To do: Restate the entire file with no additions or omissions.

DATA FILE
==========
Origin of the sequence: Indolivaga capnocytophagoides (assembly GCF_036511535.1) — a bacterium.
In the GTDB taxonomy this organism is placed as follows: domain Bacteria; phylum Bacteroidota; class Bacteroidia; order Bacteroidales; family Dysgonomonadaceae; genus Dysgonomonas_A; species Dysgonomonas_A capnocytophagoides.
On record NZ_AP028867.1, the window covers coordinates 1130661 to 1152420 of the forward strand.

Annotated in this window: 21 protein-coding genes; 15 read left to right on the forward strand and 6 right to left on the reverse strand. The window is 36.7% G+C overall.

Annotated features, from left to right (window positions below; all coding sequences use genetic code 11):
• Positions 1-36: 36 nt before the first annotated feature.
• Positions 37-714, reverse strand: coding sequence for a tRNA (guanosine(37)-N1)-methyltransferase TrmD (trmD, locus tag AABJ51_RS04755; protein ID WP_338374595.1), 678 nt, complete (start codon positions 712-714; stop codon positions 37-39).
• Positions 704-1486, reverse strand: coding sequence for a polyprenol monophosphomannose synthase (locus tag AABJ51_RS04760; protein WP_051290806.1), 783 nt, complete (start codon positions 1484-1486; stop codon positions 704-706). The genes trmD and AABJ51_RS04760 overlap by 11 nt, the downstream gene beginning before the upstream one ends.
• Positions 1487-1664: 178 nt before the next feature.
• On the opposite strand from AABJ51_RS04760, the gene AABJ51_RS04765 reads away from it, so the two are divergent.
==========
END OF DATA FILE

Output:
Origin of the sequence: Indolivaga capnocytophagoides (assembly GCF_036511535.1) — a bacterium.
In the GTDB taxonomy this organism is placed as follows: domain Bacteria; phylum Bacteroidota; class Bacteroidia; order Bacteroidales; family Dysgonomonadaceae; genus Dysgonomonas_A; species Dysgonomonas_A capnocytophagoides.
On record NZ_AP028867.1, the window covers coordinates 1130661 to 1152420 of the forward strand.

Annotated in this window: 21 protein-coding genes; 15 read left to right on the forward strand and 6 right to left on the reverse strand. The window is 36.7% G+C overall.

Annotated features, from left to right (window positions below; all coding sequences use genetic code 11):
• Positions 1-36: 36 nt before the first annotated feature.
• Positions 37-714, reverse strand: coding sequence for a tRNA (guanosine(37)-N1)-methyltransferase TrmD (trmD, locus tag AABJ51_RS04755; protein ID WP_338374595.1), 678 nt, complete (start codon positions 712-714; stop codon positions 37-39).
• Positions 704-1486, reverse strand: coding sequence for a polyprenol monophosphomannose synthase (locus tag AABJ51_RS04760; protein WP_051290806.1), 783 nt, complete (start codon positions 1484-1486; stop codon positions 704-706). The genes trmD and AABJ51_RS04760 overlap by 11 nt, the downstream gene beginning before the upstream one ends.
• Positions 1487-1664: 178 nt before the next feature.
• On the opposite strand from AABJ51_RS04760, the gene AABJ51_RS04765 reads away from it, so the two are divergent.